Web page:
Nominations for the primary elections at the last election in 2013 were marred by allegations of interference by local chiefs, who report directly to the King and vet candidates who are nominated. Some candidates said they were not nominated as they failed to catch their chief’s eye.  Some women were barred by chiefs from taking part in the 2013 nomination process because they were wearing trousers.

The Institute for Security Studies (ISS) summed up the political system in Swaziland in a 2012 ‘situation report’, ‘Tinkhundla elections can essentially be defined as “organised certainty”, since they reproduce the prevailing political status quo in Swaziland. The ruling regime enjoys an unchallenged monopoly over state resources, and elections have increasingly become arenas for competition over patronage and not policy.’

Candidates in the primary election are barred by law from campaigning, so voters have no way of questioning and challenging candidates about what they would do if elected.

The Elections and Boundaries Commission (EBC) received many complaints following the 2013 primary election. These include the buying of votes; polling stations either open for too many hours (or not enough) and people being turned away from polling stations.

The 2013 elections were criticised by most international observers. They failed to meet most of the Southern Africa Development Community (SADC) principles for conducting democratic elections. The African Union’s (AU) Election Observation Mission said that Swaziland should change its constitution so that it conforms with international principles for free and fair elections.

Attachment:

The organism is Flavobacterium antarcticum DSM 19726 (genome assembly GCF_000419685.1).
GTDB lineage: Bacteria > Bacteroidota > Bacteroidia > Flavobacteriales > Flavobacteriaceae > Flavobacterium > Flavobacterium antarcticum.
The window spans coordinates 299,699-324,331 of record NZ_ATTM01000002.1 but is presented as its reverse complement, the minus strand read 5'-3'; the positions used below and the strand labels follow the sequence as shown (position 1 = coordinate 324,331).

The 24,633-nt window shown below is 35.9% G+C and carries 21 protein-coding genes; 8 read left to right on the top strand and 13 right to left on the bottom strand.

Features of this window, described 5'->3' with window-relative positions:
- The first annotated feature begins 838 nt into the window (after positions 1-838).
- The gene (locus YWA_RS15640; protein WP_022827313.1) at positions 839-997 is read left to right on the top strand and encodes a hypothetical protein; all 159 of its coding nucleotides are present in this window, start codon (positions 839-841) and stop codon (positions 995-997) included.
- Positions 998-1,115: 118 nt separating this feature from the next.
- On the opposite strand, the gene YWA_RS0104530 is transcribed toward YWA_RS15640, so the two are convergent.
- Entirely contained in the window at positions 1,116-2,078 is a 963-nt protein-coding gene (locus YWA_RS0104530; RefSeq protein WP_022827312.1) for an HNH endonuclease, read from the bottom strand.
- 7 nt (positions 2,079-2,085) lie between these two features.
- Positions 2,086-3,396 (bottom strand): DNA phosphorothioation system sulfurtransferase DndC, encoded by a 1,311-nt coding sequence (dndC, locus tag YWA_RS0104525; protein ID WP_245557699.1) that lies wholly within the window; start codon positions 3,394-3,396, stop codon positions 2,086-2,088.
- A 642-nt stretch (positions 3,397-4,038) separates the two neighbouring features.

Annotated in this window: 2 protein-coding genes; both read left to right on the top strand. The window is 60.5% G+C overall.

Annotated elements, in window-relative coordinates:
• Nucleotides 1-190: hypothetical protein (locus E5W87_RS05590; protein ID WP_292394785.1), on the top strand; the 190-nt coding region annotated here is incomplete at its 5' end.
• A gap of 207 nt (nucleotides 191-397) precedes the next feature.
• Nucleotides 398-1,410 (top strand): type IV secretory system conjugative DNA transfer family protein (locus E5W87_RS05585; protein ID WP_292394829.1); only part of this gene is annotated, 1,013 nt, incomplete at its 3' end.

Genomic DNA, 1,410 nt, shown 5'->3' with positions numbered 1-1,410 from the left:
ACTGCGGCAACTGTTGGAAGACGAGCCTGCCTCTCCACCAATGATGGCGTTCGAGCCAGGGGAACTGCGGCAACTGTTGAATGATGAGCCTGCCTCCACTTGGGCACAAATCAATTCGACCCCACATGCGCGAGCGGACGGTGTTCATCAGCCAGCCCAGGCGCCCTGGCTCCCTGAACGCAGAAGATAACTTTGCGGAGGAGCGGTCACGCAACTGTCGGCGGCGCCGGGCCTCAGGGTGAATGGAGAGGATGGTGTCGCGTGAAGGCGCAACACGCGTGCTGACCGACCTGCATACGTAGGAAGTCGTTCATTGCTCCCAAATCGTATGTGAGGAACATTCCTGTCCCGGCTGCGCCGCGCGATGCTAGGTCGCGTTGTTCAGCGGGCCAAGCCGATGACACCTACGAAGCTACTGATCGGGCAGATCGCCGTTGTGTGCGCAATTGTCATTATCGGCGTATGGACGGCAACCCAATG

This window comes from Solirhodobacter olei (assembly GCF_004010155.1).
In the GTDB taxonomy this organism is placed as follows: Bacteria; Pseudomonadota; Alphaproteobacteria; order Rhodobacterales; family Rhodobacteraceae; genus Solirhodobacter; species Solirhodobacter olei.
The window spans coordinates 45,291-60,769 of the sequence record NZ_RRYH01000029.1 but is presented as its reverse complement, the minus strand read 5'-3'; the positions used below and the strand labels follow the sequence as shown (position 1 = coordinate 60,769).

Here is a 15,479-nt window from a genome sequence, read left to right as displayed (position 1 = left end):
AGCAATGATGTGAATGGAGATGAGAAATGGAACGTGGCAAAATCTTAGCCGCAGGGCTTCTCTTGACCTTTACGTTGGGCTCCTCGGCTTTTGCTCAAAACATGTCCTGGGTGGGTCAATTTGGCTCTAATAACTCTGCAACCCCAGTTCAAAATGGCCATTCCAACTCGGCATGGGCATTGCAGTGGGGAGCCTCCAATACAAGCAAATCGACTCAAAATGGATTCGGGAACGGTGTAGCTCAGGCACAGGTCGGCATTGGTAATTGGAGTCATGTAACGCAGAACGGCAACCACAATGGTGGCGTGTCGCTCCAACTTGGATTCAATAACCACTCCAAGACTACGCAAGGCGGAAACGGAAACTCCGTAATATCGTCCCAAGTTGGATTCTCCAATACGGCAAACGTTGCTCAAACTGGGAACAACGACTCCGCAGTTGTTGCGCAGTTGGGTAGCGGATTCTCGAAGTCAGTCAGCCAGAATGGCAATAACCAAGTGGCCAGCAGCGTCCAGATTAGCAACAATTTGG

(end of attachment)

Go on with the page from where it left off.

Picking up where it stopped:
In 2013, the Commonwealth Observer Mission noted the presence of police at polling stations, compromised privacy in polling booths and identifying factors on ballot papers that prevented anonymity. The Mission recommended that the constitution should be revisited, ideally “through a fully inclusive, consultative process with all Swazi political organisations and civil society to harmonise provisions which are in conflict … to ensure that Swaziland’s commitment to political pluralism is unequivocal’”.

Richard Rooney

See also

PEOPLE CANNOT ELECT GOVERNMENT

2013 POLL RESULTS STILL NOT KNOWN

KING’S BOGUS CLAIM ON DEMOCRACY

THE CASE FOR POLITICAL PARTIES


POLL OBSERVERS: REWRITE CONSTITUTION

SWAZI KING’S CHIEFS ABOVE ELECTED MPs

NOW, ELECTION MEETINGS ARE ‘SEDITIOUS’

SWAZI ELECTION ‘WILL BE A FRAUD’

‘VOTE BUYING AT SWAZI ELECTION’

EU TELLS KING: FREE PARTIES

POLICE BREAK UP ELECTION MEETING

CALL TO BOYCOTT ELECTION GROWS

POWER STAYS WITH KING – WORLD MEDIA